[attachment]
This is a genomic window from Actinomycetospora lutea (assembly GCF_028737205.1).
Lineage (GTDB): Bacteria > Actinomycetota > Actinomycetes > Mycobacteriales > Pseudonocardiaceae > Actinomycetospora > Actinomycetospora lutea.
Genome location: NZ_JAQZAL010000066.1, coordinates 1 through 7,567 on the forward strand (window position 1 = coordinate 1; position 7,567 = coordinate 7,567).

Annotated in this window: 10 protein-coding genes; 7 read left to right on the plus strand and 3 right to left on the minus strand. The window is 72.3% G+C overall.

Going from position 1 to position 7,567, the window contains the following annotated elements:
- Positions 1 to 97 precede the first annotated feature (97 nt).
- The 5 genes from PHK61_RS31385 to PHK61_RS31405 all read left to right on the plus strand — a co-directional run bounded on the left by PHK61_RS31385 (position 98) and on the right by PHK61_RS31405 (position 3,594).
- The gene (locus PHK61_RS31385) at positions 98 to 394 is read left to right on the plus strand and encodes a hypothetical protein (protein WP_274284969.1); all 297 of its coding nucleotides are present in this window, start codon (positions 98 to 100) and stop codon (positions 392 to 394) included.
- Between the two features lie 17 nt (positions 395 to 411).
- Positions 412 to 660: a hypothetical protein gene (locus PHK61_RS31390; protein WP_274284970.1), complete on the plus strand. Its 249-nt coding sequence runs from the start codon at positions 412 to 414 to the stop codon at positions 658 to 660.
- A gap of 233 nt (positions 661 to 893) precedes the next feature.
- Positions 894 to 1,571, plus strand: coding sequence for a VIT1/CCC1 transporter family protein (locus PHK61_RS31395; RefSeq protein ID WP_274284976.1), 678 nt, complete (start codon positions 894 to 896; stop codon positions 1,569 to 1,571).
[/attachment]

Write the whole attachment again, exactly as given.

This is a genomic window from Actinomycetospora lutea (assembly GCF_028737205.1).
Lineage (GTDB): Bacteria > Actinomycetota > Actinomycetes > Mycobacteriales > Pseudonocardiaceae > Actinomycetospora > Actinomycetospora lutea.
Genome location: NZ_JAQZAL010000066.1, coordinates 1 through 7,567 on the forward strand (window position 1 = coordinate 1; position 7,567 = coordinate 7,567).

Annotated in this window: 10 protein-coding genes; 7 read left to right on the plus strand and 3 right to left on the minus strand. The window is 72.3% G+C overall.

Going from position 1 to position 7,567, the window contains the following annotated elements:
- Positions 1 to 97 precede the first annotated feature (97 nt).
- The 5 genes from PHK61_RS31385 to PHK61_RS31405 all read left to right on the plus strand — a co-directional run bounded on the left by PHK61_RS31385 (position 98) and on the right by PHK61_RS31405 (position 3,594).
- The gene (locus PHK61_RS31385) at positions 98 to 394 is read left to right on the plus strand and encodes a hypothetical protein (protein WP_274284969.1); all 297 of its coding nucleotides are present in this window, start codon (positions 98 to 100) and stop codon (positions 392 to 394) included.
- Between the two features lie 17 nt (positions 395 to 411).
- Positions 412 to 660: a hypothetical protein gene (locus PHK61_RS31390; protein WP_274284970.1), complete on the plus strand. Its 249-nt coding sequence runs from the start codon at positions 412 to 414 to the stop codon at positions 658 to 660.
- A gap of 233 nt (positions 661 to 893) precedes the next feature.
- Positions 894 to 1,571, plus strand: coding sequence for a VIT1/CCC1 transporter family protein (locus PHK61_RS31395; RefSeq protein ID WP_274284976.1), 678 nt, complete (start codon positions 894 to 896; stop codon positions 1,569 to 1,571).